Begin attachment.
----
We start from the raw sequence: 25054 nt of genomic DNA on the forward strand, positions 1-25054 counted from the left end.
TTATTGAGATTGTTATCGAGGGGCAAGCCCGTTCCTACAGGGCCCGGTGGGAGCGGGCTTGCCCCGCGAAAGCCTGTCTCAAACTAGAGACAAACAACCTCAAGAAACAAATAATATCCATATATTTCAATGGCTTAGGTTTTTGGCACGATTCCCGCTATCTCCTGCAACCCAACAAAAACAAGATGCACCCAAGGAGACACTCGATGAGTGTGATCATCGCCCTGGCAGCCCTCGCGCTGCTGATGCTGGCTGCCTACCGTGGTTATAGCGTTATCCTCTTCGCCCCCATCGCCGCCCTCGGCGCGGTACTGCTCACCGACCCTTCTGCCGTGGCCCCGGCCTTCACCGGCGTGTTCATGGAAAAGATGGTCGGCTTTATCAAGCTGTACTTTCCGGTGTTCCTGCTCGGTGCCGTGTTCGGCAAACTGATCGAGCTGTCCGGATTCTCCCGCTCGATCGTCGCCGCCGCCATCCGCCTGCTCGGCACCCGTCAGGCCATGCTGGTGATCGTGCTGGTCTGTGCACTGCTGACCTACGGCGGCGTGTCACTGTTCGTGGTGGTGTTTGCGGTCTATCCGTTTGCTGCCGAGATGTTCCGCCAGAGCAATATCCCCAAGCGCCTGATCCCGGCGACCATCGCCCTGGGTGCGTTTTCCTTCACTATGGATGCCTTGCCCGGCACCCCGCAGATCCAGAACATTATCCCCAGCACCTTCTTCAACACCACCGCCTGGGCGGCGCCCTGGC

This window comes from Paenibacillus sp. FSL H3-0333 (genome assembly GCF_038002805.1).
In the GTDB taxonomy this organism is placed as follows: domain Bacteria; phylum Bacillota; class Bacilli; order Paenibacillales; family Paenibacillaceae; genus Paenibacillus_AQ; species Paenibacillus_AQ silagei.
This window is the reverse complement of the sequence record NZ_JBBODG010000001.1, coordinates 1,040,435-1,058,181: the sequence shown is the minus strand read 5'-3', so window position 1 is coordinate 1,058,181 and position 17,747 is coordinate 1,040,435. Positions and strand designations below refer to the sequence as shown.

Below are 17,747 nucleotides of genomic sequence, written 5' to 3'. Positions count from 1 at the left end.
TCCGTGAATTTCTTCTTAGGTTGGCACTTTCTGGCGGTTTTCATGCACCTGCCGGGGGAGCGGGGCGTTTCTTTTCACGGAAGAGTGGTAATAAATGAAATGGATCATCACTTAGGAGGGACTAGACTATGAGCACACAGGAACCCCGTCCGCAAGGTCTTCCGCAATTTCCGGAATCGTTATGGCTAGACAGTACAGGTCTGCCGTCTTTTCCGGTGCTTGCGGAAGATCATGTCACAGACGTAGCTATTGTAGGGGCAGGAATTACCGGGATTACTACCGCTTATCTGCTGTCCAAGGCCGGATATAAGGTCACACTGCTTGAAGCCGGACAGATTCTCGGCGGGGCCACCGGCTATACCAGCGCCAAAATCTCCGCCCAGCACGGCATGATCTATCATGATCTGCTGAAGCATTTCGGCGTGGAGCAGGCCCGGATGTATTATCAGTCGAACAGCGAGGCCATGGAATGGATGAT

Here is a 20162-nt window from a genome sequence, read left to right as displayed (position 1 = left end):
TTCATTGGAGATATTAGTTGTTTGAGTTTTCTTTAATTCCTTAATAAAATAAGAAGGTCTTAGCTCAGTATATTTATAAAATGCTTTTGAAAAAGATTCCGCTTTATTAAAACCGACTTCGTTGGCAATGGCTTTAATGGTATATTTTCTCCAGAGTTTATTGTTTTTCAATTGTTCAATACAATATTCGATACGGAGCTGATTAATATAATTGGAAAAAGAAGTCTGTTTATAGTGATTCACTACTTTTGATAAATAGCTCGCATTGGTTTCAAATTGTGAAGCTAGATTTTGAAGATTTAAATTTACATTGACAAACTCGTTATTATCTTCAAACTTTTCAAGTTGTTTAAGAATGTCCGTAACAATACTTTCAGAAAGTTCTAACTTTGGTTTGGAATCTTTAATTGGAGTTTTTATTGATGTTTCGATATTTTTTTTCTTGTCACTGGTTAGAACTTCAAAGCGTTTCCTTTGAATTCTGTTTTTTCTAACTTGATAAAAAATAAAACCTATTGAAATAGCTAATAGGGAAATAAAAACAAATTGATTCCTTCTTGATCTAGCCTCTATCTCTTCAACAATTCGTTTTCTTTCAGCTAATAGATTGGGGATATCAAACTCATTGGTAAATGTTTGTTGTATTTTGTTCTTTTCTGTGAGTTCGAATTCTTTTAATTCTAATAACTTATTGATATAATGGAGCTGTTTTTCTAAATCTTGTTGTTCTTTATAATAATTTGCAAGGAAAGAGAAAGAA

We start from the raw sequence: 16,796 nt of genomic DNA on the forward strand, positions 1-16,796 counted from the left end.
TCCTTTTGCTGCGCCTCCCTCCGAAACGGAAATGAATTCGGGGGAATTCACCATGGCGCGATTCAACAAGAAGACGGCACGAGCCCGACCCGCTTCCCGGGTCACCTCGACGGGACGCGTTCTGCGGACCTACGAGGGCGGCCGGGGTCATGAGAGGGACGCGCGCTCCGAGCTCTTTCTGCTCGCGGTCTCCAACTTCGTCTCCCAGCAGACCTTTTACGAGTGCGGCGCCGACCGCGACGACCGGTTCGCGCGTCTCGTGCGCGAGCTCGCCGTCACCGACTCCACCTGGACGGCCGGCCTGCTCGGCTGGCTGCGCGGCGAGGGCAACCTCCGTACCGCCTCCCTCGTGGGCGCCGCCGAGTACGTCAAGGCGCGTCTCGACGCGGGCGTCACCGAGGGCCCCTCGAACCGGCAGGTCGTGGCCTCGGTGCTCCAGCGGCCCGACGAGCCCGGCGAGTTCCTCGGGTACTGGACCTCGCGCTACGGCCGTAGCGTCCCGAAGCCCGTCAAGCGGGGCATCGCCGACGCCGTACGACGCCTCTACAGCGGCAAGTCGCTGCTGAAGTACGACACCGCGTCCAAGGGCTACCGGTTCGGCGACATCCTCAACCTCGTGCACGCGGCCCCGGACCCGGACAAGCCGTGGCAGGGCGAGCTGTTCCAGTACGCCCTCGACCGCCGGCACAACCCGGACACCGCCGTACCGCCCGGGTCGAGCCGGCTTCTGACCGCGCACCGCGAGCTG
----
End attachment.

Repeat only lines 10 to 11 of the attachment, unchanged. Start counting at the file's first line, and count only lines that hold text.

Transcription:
We start from the raw sequence: 16,796 nt of genomic DNA on the forward strand, positions 1-16,796 counted from the left end.
TCCTTTTGCTGCGCCTCCCTCCGAAACGGAAATGAATTCGGGGGAATTCACCATGGCGCGATTCAACAAGAAGACGGCACGAGCCCGACCCGCTTCCCGGGTCACCTCGACGGGACGCGTTCTGCGGACCTACGAGGGCGGCCGGGGTCATGAGAGGGACGCGCGCTCCGAGCTCTTTCTGCTCGCGGTCTCCAACTTCGTCTCCCAGCAGACCTTTTACGAGTGCGGCGCCGACCGCGACGACCGGTTCGCGCGTCTCGTGCGCGAGCTCGCCGTCACCGACTCCACCTGGACGGCCGGCCTGCTCGGCTGGCTGCGCGGCGAGGGCAACCTCCGTACCGCCTCCCTCGTGGGCGCCGCCGAGTACGTCAAGGCGCGTCTCGACGCGGGCGTCACCGAGGGCCCCTCGAACCGGCAGGTCGTGGCCTCGGTGCTCCAGCGGCCCGACGAGCCCGGCGAGTTCCTCGGGTACTGGACCTCGCGCTACGGCCGTAGCGTCCCGAAGCCCGTCAAGCGGGGCATCGCCGACGCCGTACGACGCCTCTACAGCGGCAAGTCGCTGCTGAAGTACGACACCGCGTCCAAGGGCTACCGGTTCGGCGACATCCTCAACCTCGTGCACGCGGCCCCGGACCCGGACAAGCCGTGGCAGGGCGAGCTGTTCCAGTACGCCCTCGACCGCCGGCACAACCCGGACACCGCCGTACCGCCCGGGTCGAGCCGGCTTCTGACCGCGCACCGCGAGCTG